One major obstacle for the FL is that club have been offered a stadium to play in by their former landlords, ACL.  A sizeable number of supporters have suggested that even this would not encourage their continued support, but it is clear that gates, and income, would increase if the offer was taken up and opens up sponsorship possibilities.  Team performance is likely to improve.  ACL have offered the Ricoh rent-free to CCFC Ltd whilst in administration.  Negotiations earlier in the year were set to reduce the terms of the rental licence, from £1.2 million a year to £400,000 which, according to Peter Knatchbull-Hugessen, a ACL director present, was agreed upon.

We have put our best and final offer on the table after months of negotiation with both SISU and CCFC. It was a reasonable and generous offer, as recognised by all 3 CCFC directors in attendance on 29 January 2013, as they verbally accepted it and shook hands in confirmation.

Shaking hands on a deal has been the accepted way of doing business for centuries and continues widely today, across continents and cultures.  The deal was there to be done, yet SISU pulled out.  The major stumbling block that remains unresolved is the access to other forms of sponsorship and match day income, from the naming rights of the stadium and stands, to food and beverage sales.  The catering income is currently collected by a separate company part owned by ACL.  In order to compete in the league and comply with the new Financial Fair Play (FFP) regulations, SISU need to increase revenues.  In the short term at least, performing without sponsors in a reduced capacity stadium with a sizeable fan boycott in place does not suggest that the proposed move will not have an adverse affect on the ability to compete, clearly restraining resources available for the wage bill.  SISU and the club have plans to bring the club back to the city and construct a new stadium in the mid to long term.  The telegraph reported back on 18 May 2013 that

City plan to groundshare with another club for three years while they build the new ground, with their plans to be presented to the Football League at the start of June.

In the same piece, Fisher was quoted as saying that

We have started the process of procuring land so that we can shift the new stadium build forward at a pace. The stadium will be in the Coventry area in accordance with Football League rules.

We are now in July and neither the purchase of land nor the plans of the new ‘Highfield Road’ have been released to the press.  The new project is already looking well behind schedule – the deadline set down by FL regulations stipulate a return within three years.   Any planning application submitted to a council within the Coventry area will inevitably be met with resistance from local residents – either from Coventry City fans who wish to remain at the Ricoh or by those disinterested in football and do not wish for a stadium to be forced upon them.  A plan for a completed stadium within three years looks very optimistic indeed.  Maybe advanced plans are in place but the club, and SISU, are holding back from making these public at this time.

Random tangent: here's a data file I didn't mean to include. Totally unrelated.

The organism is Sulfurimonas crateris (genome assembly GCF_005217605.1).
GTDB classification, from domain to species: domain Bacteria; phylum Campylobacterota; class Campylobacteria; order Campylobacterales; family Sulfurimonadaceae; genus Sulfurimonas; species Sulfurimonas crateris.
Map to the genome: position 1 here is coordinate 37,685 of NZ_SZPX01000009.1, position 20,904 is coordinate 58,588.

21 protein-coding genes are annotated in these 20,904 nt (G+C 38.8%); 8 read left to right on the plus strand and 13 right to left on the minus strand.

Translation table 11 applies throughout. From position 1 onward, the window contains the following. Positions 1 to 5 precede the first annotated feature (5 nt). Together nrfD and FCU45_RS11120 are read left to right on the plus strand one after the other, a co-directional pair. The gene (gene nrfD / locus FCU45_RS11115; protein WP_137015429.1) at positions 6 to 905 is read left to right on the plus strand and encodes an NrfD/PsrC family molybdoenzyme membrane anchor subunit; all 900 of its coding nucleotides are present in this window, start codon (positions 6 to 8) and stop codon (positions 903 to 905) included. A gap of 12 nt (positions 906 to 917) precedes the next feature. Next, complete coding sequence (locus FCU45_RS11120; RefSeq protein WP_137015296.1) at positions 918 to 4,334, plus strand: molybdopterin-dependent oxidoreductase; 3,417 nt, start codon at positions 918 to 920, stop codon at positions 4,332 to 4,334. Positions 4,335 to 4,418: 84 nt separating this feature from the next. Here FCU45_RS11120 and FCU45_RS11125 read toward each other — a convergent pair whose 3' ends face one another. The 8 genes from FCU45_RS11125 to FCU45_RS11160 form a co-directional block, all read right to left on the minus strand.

One further issue that could prove contentious is that SISU have requested a judicial review into the the refinancing of the loan from the Yorkshire Bank to the owners of the Ricoh by Coventry City Council in January 2013.  The council intended to refinance the money taken from reserves under a government-approved scheme called Prudential Borrowing.  The redevelopment of Sixfields will be also funded by money borrowed from the local authority, for a very similar amount.  Northampton Council leader David Mackintosh stated today that

The loan we are making to the football club is not money from the taxpayer. As a public authority we have access to funds that the football club don’t have and the developments will pay for the stadium improvement. Until then, this loan will allow the club to get started.

It remains to be seen what form of funds Northampton Borough Council are drawing from and the position SISU will now take on the use of taxpayers funds to help with the construction of a commercial stadium.  It seems unlikely that they will now call on an extension to the terms and depth of the original request.  However,  supporters on forums have expressed a desire for a judicial review into the whole process of the administration.  Perhaps this will present an opportunity for the matter to be resolved in, and by, the courts and as Sillet suggests, supporters will then finally find out exactly what’s been going on.